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What is post-democracy, and what does it look like?
Image via Triple Canopy

Over at Art21, blogger Mikkel Rosengaard writes about the West’s gradual march toward a post-democratic state, a governmental configuration in which the monied elite rule, and the interests of state citizens are ignored for corporate profit. We’re already there, says Rosengaard, and artists are beginning to mirror the runaway business and unregulated banks afforded by these plutocratic political configurations.

The term post-democracy has recently emerged in political theory and sociology as part of an effort to grasp the contemporary social order. The term is used by theorists such as Colin Crouch, Chantal Mouffe, and Jacque Rancière to describe a society where all the democratic institutions are in place—freedom of speech is respected, free elections are held, government officeholders are reelected or not—but where a small, moneyed elite is skewing the democratic playing field heavily in their favor. In a post-democracy, voters can choose between several political parties, but there is little or no difference between the representatives they elect: whether you go blue or red, you still end up with neoliberal policies.

In the last decade, the United States and Europe have seen a number of developments that suggest that post-democracy isn’t merely a potential trajectory for our societies but rather a social order we are already living in.

At the height of the euro crisis, for example, international creditors pressured the democratically elected government heads of Italy and Greece to resign, to be replaced with European Union–endorsed technocrats. The reason for this sidestepping of democracy: the bond yield spread was getting dangerously high, making government borrowing unsustainable.

When voters in France and Denmark turned their backs on austerity politics and elected left-wing parties in 2011 and 2012, they were promised increases in public spending and higher taxes on banks. Once the parties were in office, however, they rewarded the voters with more public austerity and lower corporate taxes. They explained their reneged campaign promises by claiming the reforms were necessary.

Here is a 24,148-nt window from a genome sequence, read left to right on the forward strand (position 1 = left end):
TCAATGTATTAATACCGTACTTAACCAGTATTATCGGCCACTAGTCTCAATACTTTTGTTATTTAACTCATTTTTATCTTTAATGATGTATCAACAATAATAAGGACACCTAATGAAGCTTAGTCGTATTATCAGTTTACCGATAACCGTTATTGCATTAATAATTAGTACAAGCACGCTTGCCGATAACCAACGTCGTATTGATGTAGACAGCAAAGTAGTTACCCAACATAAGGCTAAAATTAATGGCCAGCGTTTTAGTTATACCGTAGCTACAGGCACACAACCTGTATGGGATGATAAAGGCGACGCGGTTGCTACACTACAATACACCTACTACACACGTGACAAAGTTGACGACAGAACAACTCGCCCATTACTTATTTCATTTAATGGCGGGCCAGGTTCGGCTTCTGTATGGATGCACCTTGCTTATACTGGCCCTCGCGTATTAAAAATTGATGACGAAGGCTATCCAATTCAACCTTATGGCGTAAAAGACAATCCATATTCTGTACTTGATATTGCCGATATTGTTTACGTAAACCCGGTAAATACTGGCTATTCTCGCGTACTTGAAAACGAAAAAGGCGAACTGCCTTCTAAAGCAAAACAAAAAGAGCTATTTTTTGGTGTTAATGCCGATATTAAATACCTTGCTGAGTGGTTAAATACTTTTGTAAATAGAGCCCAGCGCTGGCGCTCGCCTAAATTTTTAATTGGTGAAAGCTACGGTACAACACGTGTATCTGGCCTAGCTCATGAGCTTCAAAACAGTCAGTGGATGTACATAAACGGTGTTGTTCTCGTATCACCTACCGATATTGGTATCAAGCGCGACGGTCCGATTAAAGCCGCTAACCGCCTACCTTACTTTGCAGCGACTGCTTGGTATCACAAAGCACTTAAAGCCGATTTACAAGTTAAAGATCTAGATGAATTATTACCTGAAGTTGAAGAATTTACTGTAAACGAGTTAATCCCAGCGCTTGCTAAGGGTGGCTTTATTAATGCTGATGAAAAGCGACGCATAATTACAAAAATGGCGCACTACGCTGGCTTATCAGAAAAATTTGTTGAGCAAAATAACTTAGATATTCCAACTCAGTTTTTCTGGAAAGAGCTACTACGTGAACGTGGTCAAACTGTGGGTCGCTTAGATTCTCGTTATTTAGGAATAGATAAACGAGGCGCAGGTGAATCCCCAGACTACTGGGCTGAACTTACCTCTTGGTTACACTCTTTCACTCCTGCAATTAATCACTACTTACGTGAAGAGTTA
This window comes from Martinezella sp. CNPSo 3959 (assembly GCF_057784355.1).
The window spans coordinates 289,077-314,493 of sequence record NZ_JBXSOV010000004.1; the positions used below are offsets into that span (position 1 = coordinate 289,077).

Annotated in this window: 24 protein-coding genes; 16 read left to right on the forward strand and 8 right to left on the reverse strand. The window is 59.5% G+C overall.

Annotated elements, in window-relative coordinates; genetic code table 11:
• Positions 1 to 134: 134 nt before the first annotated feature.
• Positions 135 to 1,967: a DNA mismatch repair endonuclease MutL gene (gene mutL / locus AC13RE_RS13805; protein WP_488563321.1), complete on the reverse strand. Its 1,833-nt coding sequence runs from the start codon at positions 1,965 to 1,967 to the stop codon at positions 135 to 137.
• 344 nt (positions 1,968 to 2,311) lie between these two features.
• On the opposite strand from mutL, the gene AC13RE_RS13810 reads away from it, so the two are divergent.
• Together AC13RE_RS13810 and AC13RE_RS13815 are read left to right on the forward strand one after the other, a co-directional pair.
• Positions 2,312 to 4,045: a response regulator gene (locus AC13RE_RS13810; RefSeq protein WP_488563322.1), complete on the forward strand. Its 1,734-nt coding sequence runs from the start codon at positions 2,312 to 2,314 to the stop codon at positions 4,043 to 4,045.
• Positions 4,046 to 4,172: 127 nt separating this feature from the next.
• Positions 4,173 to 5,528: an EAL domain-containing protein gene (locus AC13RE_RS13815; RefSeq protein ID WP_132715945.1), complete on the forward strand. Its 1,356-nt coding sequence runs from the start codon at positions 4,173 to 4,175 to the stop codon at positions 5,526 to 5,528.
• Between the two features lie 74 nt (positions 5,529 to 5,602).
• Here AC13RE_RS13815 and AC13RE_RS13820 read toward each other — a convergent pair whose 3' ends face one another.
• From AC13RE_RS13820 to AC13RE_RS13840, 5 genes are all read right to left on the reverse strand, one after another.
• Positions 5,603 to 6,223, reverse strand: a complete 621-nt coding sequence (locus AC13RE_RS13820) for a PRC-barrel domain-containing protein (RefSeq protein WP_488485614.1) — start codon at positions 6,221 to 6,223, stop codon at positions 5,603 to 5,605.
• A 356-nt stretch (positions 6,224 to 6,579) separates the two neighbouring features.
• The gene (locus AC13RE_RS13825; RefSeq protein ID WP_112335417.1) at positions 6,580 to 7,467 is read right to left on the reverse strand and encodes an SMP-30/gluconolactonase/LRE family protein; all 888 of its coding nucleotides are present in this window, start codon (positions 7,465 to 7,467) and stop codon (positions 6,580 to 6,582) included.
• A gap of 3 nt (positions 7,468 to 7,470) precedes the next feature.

Faced with this reality, many voters lose trust in democracy. Globalization has made it more difficult for national governments to control their economies, and business elites use lobbying, outsourcing, and offshore tax havens as effective tools to sway policies. With no governments challenging the neoliberal status quo, democracies seem increasingly impotent compared to corporations, and political parties appear unable to form alternatives to the diktats of market forces.

In a post-democratic world, where politicians and central bankers keep telling us that no alternatives exist, one of the primary roles of the artist is to test and bend the rules of a seemingly orthodox system. In the past decade, artists such as Goldin+Senneby, Nuria Güell, and Daniel Keller have answered this challenge by using outsourced labor, tax havens, and offshore subsidiaries as central parts of their artistic practices. By appropriating corporate methods, language, and strategies, these artists explore the opacities of the system.